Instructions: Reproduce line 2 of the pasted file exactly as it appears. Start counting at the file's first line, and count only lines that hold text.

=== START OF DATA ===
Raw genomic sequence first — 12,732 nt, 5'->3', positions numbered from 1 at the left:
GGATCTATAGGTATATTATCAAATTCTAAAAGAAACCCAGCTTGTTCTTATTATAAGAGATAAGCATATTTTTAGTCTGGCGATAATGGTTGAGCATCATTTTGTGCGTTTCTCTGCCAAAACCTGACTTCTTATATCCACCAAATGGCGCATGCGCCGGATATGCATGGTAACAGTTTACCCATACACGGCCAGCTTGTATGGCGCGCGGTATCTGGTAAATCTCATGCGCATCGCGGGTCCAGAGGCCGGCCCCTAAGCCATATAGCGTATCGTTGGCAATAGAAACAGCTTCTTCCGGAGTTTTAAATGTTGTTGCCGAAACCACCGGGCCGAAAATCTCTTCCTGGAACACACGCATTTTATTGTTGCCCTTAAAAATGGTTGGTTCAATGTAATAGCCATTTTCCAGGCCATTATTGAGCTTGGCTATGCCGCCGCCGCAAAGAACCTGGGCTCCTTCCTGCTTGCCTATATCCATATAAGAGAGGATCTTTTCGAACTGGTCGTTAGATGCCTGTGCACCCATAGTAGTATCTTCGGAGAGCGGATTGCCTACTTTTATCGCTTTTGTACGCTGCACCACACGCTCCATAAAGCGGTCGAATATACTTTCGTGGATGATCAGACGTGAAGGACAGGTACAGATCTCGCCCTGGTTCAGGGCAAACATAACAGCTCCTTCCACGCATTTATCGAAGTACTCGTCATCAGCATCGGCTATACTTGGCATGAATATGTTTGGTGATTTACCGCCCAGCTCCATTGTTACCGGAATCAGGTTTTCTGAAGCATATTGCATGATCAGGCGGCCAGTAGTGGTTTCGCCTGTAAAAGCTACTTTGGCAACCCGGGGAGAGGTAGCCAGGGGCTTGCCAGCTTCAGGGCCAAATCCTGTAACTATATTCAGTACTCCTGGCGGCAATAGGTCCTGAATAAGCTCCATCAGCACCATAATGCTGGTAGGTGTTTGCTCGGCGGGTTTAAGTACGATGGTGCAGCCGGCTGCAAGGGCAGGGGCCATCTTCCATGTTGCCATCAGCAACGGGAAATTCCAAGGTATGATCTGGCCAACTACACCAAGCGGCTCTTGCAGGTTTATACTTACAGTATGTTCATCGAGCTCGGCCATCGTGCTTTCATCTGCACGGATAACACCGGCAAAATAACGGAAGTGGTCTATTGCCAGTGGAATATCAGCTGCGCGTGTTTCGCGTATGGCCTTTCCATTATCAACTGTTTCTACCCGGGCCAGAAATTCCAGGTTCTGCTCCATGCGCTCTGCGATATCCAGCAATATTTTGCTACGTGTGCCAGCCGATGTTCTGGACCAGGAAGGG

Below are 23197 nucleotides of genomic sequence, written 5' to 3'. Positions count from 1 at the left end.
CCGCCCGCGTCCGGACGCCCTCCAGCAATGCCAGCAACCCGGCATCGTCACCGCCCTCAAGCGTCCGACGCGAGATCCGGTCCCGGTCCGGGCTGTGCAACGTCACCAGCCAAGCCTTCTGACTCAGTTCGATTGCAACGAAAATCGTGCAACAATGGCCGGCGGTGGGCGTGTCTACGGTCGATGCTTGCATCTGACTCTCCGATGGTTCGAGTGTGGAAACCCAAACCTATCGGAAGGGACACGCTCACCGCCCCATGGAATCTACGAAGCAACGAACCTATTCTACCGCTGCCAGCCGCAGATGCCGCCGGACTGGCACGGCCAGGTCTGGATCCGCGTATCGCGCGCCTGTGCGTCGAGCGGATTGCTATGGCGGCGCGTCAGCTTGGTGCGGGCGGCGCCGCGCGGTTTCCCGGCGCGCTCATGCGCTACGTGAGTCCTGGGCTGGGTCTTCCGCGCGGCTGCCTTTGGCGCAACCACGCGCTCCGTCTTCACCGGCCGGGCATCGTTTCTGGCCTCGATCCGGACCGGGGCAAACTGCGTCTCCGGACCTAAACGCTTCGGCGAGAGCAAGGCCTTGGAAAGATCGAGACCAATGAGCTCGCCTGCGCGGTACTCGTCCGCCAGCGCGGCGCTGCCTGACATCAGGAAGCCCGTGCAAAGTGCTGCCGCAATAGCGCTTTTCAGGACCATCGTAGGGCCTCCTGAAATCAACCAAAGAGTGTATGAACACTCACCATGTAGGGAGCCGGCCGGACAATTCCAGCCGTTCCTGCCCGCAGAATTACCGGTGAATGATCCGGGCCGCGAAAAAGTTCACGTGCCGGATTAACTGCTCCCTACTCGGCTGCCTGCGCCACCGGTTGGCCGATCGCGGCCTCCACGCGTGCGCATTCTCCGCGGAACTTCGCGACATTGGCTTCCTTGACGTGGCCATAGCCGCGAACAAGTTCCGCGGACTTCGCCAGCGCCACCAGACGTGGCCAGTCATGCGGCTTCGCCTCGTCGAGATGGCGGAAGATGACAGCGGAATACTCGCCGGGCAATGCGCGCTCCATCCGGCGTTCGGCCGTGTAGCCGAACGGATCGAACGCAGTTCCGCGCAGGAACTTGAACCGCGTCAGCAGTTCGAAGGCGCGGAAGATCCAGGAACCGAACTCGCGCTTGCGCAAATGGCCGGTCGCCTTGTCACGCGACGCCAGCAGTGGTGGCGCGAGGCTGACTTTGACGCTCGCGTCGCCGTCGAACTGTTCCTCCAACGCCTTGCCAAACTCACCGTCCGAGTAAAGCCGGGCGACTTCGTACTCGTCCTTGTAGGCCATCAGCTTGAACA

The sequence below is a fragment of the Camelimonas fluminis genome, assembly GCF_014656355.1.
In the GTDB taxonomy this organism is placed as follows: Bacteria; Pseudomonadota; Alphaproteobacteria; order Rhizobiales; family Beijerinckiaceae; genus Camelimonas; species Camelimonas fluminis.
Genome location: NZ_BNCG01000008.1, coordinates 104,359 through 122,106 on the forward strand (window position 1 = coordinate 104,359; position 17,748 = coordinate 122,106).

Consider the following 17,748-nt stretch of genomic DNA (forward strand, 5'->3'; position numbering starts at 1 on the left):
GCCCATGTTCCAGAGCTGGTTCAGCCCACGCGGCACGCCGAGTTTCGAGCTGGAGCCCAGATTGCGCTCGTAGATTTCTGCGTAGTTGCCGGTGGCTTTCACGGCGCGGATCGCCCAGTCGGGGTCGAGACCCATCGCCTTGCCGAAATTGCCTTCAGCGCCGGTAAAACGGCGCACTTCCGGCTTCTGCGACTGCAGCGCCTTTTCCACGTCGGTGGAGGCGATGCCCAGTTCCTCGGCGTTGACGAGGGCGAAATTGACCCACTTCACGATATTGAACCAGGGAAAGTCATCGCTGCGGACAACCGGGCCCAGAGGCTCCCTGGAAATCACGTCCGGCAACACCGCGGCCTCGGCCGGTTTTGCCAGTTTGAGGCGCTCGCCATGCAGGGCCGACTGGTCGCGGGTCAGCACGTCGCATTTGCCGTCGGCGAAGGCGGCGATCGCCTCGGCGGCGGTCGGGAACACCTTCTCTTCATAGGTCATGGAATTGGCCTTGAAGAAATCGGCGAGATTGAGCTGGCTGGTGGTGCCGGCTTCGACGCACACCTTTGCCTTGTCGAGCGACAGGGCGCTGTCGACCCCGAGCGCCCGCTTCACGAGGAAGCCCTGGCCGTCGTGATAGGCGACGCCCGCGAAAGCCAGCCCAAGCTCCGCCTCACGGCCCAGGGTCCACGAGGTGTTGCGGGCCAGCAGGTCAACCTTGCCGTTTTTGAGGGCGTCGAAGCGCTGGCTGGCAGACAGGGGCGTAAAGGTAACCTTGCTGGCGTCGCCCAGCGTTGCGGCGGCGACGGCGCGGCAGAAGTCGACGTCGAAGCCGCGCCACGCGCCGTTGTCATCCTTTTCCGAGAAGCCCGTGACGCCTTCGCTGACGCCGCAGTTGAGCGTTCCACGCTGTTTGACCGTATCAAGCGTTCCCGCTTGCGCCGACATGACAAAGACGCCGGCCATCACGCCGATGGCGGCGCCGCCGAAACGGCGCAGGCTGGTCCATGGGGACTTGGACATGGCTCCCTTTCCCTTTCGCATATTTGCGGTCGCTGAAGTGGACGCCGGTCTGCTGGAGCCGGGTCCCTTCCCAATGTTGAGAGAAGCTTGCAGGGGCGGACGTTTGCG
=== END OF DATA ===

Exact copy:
GGATCTATAGGTATATTATCAAATTCTAAAAGAAACCCAGCTTGTTCTTATTATAAGAGATAAGCATATTTTTAGTCTGGCGATAATGGTTGAGCATCATTTTGTGCGTTTCTCTGCCAAAACCTGACTTCTTATATCCACCAAATGGCGCATGCGCCGGATATGCATGGTAACAGTTTACCCATACACGGCCAGCTTGTATGGCGCGCGGTATCTGGTAAATCTCATGCGCATCGCGGGTCCAGAGGCCGGCCCCTAAGCCATATAGCGTATCGTTGGCAATAGAAACAGCTTCTTCCGGAGTTTTAAATGTTGTTGCCGAAACCACCGGGCCGAAAATCTCTTCCTGGAACACACGCATTTTATTGTTGCCCTTAAAAATGGTTGGTTCAATGTAATAGCCATTTTCCAGGCCATTATTGAGCTTGGCTATGCCGCCGCCGCAAAGAACCTGGGCTCCTTCCTGCTTGCCTATATCCATATAAGAGAGGATCTTTTCGAACTGGTCGTTAGATGCCTGTGCACCCATAGTAGTATCTTCGGAGAGCGGATTGCCTACTTTTATCGCTTTTGTACGCTGCACCACACGCTCCATAAAGCGGTCGAATATACTTTCGTGGATGATCAGACGTGAAGGACAGGTACAGATCTCGCCCTGGTTCAGGGCAAACATAACAGCTCCTTCCACGCATTTATCGAAGTACTCGTCATCAGCATCGGCTATACTTGGCATGAATATGTTTGGTGATTTACCGCCCAGCTCCATTGTTACCGGAATCAGGTTTTCTGAAGCATATTGCATGATCAGGCGGCCAGTAGTGGTTTCGCCTGTAAAAGCTACTTTGGCAACCCGGGGAGAGGTAGCCAGGGGCTTGCCAGCTTCAGGGCCAAATCCTGTAACTATATTCAGTACTCCTGGCGGCAATAGGTCCTGAATAAGCTCCATCAGCACCATAATGCTGGTAGGTGTTTGCTCGGCGGGTTTAAGTACGATGGTGCAGCCGGCTGCAAGGGCAGGGGCCATCTTCCATGTTGCCATCAGCAACGGGAAATTCCAAGGTATGATCTGGCCAACTACACCAAGCGGCTCTTGCAGGTTTATACTTACAGTATGTTCATCGAGCTCGGCCATCGTGCTTTCATCTGCACGGATAACACCGGCAAAATAACGGAAGTGGTCTATTGCCAGTGGAATATCAGCTGCGCGTGTTTCGCGTATGGCCTTTCCATTATCAACTGTTTCTACCCGGGCCAGAAATTCCAGGTTCTGCTCCATGCGCTCTGCGATATCCAGCAATATTTTGCTACGTGTGCCAGCCGATGTTCTGGACCAGGAAGGG